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A dog's life


Dogs are pushed on a carrier at a dog show in Chiba. In Japan a canine that ends up in the municipal pound is far more likely to be put down than to find a new home. While in some other industrialized countries, the idea of "saving" a pet from a shelter is well-established, in Japan animal welfare activists say strays often fall foul of an attitude that prizes puppies and pedigrees as status symbols.

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Rats with curlers. Give me a mixed shelter dog over these yappy buggers anyday!

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strays often fall foul of an attitude that prizes puppies and pedigrees as status symbols.

and also considers animals in the pound "second hand" goods...


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Animals look best in their natural state, not with ribbons, bells and such attached to them.

Really sad about the shelter animals. Perhaps "talentos," actors or singers could be used to promote animal adoption in Japan.

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It does seem that the Japanese love to doll up their dogs, even outside of dog shows. Not sure if this is 愛犬 thing is just a fad, though.

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They look just like those three dogs in "A Fish Called Wanda"

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Which ones are Gaspard and Lisa, and who's the other one?

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You can sure spoil and still not care dude. Kids here are glorified pets rarely watched.... dogs walk in front of owners and adored here. Jkids often go in all directions without being watched. Its a strange comment for a strange place agreed. Have a beer at a park and observe my theory of dogs vs kids in Japan. Dogs dont seem to get killed here...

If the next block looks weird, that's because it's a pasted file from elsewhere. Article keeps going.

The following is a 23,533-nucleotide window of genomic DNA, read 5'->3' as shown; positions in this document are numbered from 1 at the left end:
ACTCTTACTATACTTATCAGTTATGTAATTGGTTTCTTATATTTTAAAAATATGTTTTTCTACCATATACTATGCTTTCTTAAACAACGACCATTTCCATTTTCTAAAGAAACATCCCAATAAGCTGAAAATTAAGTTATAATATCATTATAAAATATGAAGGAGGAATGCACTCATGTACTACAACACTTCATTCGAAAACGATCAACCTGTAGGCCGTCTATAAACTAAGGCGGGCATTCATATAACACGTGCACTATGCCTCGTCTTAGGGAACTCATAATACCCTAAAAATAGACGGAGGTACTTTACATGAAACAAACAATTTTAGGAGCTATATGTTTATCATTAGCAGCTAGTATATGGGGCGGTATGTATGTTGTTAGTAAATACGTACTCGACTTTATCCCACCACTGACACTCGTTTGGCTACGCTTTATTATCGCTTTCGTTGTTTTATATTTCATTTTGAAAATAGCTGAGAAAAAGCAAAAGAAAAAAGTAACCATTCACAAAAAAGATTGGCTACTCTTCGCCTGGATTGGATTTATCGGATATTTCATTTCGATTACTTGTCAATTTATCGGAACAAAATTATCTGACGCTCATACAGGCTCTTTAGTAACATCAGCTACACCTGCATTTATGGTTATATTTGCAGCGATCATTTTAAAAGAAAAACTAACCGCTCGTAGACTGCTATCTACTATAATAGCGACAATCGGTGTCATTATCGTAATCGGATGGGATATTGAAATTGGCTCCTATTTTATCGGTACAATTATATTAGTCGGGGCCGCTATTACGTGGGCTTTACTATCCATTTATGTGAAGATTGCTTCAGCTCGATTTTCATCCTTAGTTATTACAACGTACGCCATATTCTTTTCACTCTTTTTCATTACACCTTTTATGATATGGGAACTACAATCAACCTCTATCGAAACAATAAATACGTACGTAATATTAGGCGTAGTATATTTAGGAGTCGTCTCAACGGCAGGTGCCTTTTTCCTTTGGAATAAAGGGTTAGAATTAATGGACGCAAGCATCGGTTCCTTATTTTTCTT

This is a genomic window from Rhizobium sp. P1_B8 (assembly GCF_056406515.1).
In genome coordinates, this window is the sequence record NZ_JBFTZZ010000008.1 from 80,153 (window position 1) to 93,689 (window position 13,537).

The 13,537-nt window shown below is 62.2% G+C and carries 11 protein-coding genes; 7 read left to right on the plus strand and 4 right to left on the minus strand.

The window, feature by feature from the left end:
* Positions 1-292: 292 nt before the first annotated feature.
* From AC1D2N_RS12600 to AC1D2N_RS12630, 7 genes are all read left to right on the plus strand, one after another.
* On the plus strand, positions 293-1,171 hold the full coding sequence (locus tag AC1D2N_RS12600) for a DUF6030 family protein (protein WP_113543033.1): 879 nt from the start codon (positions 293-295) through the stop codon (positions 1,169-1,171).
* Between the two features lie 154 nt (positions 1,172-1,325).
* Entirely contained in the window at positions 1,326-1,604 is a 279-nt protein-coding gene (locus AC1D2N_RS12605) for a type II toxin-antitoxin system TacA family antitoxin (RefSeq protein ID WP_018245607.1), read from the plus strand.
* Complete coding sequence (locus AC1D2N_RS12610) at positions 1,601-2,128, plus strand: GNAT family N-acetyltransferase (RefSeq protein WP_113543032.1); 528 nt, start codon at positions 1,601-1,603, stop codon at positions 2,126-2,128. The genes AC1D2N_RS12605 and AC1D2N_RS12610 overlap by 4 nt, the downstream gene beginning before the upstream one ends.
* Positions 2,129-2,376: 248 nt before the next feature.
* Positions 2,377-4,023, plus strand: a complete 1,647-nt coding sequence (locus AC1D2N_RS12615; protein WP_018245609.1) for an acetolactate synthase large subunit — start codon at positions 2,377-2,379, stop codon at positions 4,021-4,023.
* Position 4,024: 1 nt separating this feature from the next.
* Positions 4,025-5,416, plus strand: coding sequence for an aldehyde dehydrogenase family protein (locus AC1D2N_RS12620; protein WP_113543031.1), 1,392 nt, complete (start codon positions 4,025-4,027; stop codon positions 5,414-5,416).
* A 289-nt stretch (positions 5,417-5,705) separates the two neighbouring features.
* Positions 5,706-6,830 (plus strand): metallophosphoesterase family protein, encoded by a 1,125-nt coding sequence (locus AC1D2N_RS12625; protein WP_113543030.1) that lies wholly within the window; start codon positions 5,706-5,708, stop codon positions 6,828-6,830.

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Where do I start? Firstly, I have been to a number of dog shows in Japan, dragging along our guide dog (for guide dog PR and donations) and dragging along our monster dog for the purpose of intimidation and sometimes demonstrations of what a huge mastiff offers in the way of home protection (lol). Anyway, here are a number of wild generalizations:

Unfortunately, like parenthood owning a dog does not require that potential owners pass any form of test. The result of this is that there are lots of people out there that have no idea of what they are doing. My own pet pev (pun intended) are those people whose relationship with their dog is far too egalitarian. To put it simply, dogs are animals that thrive in a pack. As such, they expect and accept a degree of structure in their lives (with their owner actually exhibiting leadership). These people that put their dogs on a pedestal and pamper them to excess are doing no favor to themselves or their mutts.